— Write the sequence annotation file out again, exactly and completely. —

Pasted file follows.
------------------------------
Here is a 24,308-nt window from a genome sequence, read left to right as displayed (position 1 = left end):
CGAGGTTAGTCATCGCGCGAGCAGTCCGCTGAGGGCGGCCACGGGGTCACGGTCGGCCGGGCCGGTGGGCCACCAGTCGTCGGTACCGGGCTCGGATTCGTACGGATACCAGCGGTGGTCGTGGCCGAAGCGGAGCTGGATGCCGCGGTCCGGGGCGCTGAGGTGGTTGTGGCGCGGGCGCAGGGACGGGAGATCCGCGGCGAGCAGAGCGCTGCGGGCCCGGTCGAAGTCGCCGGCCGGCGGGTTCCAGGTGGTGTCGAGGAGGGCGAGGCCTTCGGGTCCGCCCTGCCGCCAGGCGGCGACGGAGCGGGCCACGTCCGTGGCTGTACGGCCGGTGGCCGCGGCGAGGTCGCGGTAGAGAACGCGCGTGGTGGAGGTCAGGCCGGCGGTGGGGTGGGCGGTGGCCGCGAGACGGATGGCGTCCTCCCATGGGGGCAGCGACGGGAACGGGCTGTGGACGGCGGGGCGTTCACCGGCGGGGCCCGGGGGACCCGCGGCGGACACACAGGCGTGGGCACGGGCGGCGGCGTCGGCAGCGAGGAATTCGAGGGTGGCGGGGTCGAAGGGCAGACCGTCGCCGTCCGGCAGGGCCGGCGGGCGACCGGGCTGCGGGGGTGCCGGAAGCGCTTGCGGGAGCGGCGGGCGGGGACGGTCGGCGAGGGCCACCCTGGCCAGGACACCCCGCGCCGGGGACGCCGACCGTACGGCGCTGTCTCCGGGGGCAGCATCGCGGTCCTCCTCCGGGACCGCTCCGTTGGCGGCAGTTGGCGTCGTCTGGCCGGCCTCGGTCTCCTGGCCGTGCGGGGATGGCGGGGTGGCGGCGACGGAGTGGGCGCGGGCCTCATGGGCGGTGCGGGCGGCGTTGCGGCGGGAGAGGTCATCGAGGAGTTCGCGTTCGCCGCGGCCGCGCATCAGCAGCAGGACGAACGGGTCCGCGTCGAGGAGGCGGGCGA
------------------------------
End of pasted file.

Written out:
Here is a 24,308-nt window from a genome sequence, read left to right as displayed (position 1 = left end):
CGAGGTTAGTCATCGCGCGAGCAGTCCGCTGAGGGCGGCCACGGGGTCACGGTCGGCCGGGCCGGTGGGCCACCAGTCGTCGGTACCGGGCTCGGATTCGTACGGATACCAGCGGTGGTCGTGGCCGAAGCGGAGCTGGATGCCGCGGTCCGGGGCGCTGAGGTGGTTGTGGCGCGGGCGCAGGGACGGGAGATCCGCGGCGAGCAGAGCGCTGCGGGCCCGGTCGAAGTCGCCGGCCGGCGGGTTCCAGGTGGTGTCGAGGAGGGCGAGGCCTTCGGGTCCGCCCTGCCGCCAGGCGGCGACGGAGCGGGCCACGTCCGTGGCTGTACGGCCGGTGGCCGCGGCGAGGTCGCGGTAGAGAACGCGCGTGGTGGAGGTCAGGCCGGCGGTGGGGTGGGCGGTGGCCGCGAGACGGATGGCGTCCTCCCATGGGGGCAGCGACGGGAACGGGCTGTGGACGGCGGGGCGTTCACCGGCGGGGCCCGGGGGACCCGCGGCGGACACACAGGCGTGGGCACGGGCGGCGGCGTCGGCAGCGAGGAATTCGAGGGTGGCGGGGTCGAAGGGCAGACCGTCGCCGTCCGGCAGGGCCGGCGGGCGACCGGGCTGCGGGGGTGCCGGAAGCGCTTGCGGGAGCGGCGGGCGGGGACGGTCGGCGAGGGCCACCCTGGCCAGGACACCCCGCGCCGGGGACGCCGACCGTACGGCGCTGTCTCCGGGGGCAGCATCGCGGTCCTCCTCCGGGACCGCTCCGTTGGCGGCAGTTGGCGTCGTCTGGCCGGCCTCGGTCTCCTGGCCGTGCGGGGATGGCGGGGTGGCGGCGACGGAGTGGGCGCGGGCCTCATGGGCGGTGCGGGCGGCGTTGCGGCGGGAGAGGTCATCGAGGAGTTCGCGTTCGCCGCGGCCGCGCATCAGCAGCAGGACGAACGGGTCCGCGTCGAGGAGGCGGGCGA